In music and especially in jazz, says WNYC’s Sara Fishko, one thing leads to another. For lyricist and singer Jon Hendricks, who turns ninety today, it was some great instrumental jazz solos that led him to make an unforgettable leap into song. Here is the next Fishko Files…
Over the last 10 years, there has been a steady stream of people –non-New Yorkers, mostly –visiting the site downtown known as Ground Zero. After the opening of the Memorial this Monday, record-breaking crowds are expected to travel there to see the exact spot. In this edition of Fishko Files, WNYC’s Sara Fishko asks –why?
Best of Fishko Files: Musicians, like sports figures, have to contend with issues of fitness and injury. WNYC’s Sara Fishko looks at one pianist who has more than adapted to a new way of playing, in this edition of Fishko Files.
Best of Fishko Files: This episode was produced in 2000 for the 100th anniversary of the birth of composer Kurt Weill. Over the years Weill's music, as WNYC’s Sara Fishko tells us, has lent itself to a variety of interpretations, despite the imprint of one spectacular performer.
In the early 1960s, I was in summer residence at an “arts camp” called Indian Hill. I was already quite a serious pianist by then, and during those sparkling, sun-dappled days in Stockbridge Massachusetts, I stayed indoors. Day after beautiful day, I pulled down the shades in the piano practice room -- and practiced.
Best of Fishko Files: Toiling behind the scenes of Broadway musicals, new and revived, are the orchestrators. WNYC’s Sara Fishko explores orchestration in this edition of Fishko Files.
Last time you bought a classical recording, maybe you wondered where the edits were. In this archival edition of Fishko Files, WNYC’s Sara Fishko looks at the reality and the illusion of the classical CD.
With a silvery statue of Andy Warhol now standing in Union Square until October, and soaring sales of Warhol’s work this past spring, the artist is still a presence. WNYC’s Sara Fishko has news of a new book that charts Andy Warhol’s life in New York, literally every step of the way, in this edition of Fishko Files…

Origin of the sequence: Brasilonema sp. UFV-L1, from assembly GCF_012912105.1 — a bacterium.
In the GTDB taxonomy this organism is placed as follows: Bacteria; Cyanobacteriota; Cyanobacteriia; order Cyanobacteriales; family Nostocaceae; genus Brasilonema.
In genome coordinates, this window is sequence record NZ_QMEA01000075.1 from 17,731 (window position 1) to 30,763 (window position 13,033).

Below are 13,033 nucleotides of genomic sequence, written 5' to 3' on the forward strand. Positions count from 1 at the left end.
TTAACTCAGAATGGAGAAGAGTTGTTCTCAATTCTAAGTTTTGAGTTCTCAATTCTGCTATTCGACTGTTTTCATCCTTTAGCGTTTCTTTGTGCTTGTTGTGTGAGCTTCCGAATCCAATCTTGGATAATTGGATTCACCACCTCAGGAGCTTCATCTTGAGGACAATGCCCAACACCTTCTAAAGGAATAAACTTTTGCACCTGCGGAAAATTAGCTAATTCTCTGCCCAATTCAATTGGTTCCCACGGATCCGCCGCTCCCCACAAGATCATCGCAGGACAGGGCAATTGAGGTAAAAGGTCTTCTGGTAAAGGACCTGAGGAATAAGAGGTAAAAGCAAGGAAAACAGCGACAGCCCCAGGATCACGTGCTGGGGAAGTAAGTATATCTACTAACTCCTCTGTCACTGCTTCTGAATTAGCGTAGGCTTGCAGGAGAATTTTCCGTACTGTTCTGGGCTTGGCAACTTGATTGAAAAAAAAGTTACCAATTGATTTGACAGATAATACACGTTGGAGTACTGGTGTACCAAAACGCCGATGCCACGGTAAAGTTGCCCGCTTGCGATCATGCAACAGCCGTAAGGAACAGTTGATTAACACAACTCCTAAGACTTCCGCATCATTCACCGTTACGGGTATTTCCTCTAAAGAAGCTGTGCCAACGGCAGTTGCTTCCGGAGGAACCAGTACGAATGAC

Every day in Bryant Park, next week, you can hear pianist Roy Eaton perform rags by Scott Joplin. WNYC’s Sara Fishko has more on Joplin, the man who brought ragtime into the light.
Frank Stella has had a long and varied career. He made his name in the 1950s with a series of all-black paintings, when that kind of thing was audacious; moved on to boldly colored striped canvasses by the 1960s; and in more recent decades...
Almost 90 years ago, the music world was changed by a remarkable musical instrument that still seems new. In this archival edition of Fishko Files (produced in 2002), WNYC's Sara Fishko tells us about an electronic marvel that has its own sound, and its own bizarre story.
Marshall McLuhan’s hundredth birth anniversary is July 21st, and, after a lull, his ideas seem provocative and relevant again. In an attempt to concoct a 7 minute “Fishko Files” radio piece about him, I found myself arguing with him all the way through his speeches and aphorisms. Whatever can be said about him, he made you think. Thinking, pro or con, while listening to Dr M, was simply unavoidable. Having finished the piece, I’m still thinking about him.
Professor Marshall McLuhan rose to stardom in the 1960s as a pop culture guru. In honor of the McLuhan centenary next week, WNYC’s Sara Fishko takes us back to McLuhan’s futuristic thoughts…in this edition of Fishko Files.
The Oxford Companion to Jazz was published in paperback in 2005. Then, as now, leafing through the book was –like the music itself—a positively non-linear experience. Here’s Sara Fishko with the next edition of Fishko Files.
Marilyn Monroe would have been 85 in June. Her popularity has never been greater, says WNYC’s Sara Fishko, thanks to a seemingly inescapable urge to evoke her in any way possible. Here is the next Fishko Files…
Classical music is a field as star-studded as any; but there are still plenty of hidden treasures, buried in anonymity, waiting to be unearthed. In this edition of Fishko Files, Sara Fishko tells a tale of the belated discovery of a major player, Irén Marik.
A Foundry Theater revival of a Depression-era musical opens this week. In its day, the show brought satirical relief to a polarized society. WNYC’s Sara Fishko tells the story.
The first day of summer is just a few days away. So we figure it is a good time for a re-hearing of a favorite Fishko Files piece, “Summertime.” WNYC’s Sara Fishko explores the masterful Gershwin tune, and the many ways its interpreters say “summer.”
As Tony Award-time comes around and the theater celebrates itself, we can turn to a treasure trove of theater history in the photos of the venerable Broadway photographer Leo Friedman. WNYC’s Sara Fishko takes a quick look at Friedman’s place in Broadway history.
The New York Philharmonic plays "Isle of the Dead" at Lincoln Center next week. The Rachmaninoff piece was inspired by one of the most compelling visual images ever created. WNYC's Sara Fishko has more, in this edition of Fishko Files.